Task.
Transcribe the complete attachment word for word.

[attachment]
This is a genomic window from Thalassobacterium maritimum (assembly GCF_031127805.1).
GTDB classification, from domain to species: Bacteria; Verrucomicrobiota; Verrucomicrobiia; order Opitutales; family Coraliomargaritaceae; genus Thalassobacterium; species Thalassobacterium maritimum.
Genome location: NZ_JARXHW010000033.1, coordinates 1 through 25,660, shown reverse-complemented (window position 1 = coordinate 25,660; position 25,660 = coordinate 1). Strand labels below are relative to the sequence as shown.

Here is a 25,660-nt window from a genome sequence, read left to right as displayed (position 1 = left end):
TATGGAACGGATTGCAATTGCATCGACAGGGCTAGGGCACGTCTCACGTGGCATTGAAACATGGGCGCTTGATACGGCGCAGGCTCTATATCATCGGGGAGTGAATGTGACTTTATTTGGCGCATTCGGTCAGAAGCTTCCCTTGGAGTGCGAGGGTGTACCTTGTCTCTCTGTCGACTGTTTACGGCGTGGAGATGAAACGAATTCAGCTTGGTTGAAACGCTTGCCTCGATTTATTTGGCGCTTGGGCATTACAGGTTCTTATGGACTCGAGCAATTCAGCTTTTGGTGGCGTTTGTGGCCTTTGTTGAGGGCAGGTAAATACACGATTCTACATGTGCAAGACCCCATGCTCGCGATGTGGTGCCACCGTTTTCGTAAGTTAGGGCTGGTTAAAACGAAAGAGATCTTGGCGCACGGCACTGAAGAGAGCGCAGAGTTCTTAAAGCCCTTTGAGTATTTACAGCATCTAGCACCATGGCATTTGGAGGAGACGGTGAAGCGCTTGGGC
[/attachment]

This is a genomic window from Thalassobacterium maritimum (assembly GCF_031127805.1).
GTDB classification, from domain to species: Bacteria; Verrucomicrobiota; Verrucomicrobiia; order Opitutales; family Coraliomargaritaceae; genus Thalassobacterium; species Thalassobacterium maritimum.
Genome location: NZ_JARXHW010000033.1, coordinates 1 through 25,660, shown reverse-complemented (window position 1 = coordinate 25,660; position 25,660 = coordinate 1). Strand labels below are relative to the sequence as shown.

Here is a 25,660-nt window from a genome sequence, read left to right as displayed (position 1 = left end):
TATGGAACGGATTGCAATTGCATCGACAGGGCTAGGGCACGTCTCACGTGGCATTGAAACATGGGCGCTTGATACGGCGCAGGCTCTATATCATCGGGGAGTGAATGTGACTTTATTTGGCGCATTCGGTCAGAAGCTTCCCTTGGAGTGCGAGGGTGTACCTTGTCTCTCTGTCGACTGTTTACGGCGTGGAGATGAAACGAATTCAGCTTGGTTGAAACGCTTGCCTCGATTTATTTGGCGCTTGGGCATTACAGGTTCTTATGGACTCGAGCAATTCAGCTTTTGGTGGCGTTTGTGGCCTTTGTTGAGGGCAGGTAAATACACGATTCTACATGTGCAAGACCCCATGCTCGCGATGTGGTGCCACCGTTTTCGTAAGTTAGGGCTGGTTAAAACGAAAGAGATCTTGGCGCACGGCACTGAAGAGAGCGCAGAGTTCTTAAAGCCCTTTGAGTATTTACAGCATCTAGCACCATGGCATTTGGAGGAGACGGTGAAGCGCTTGGGC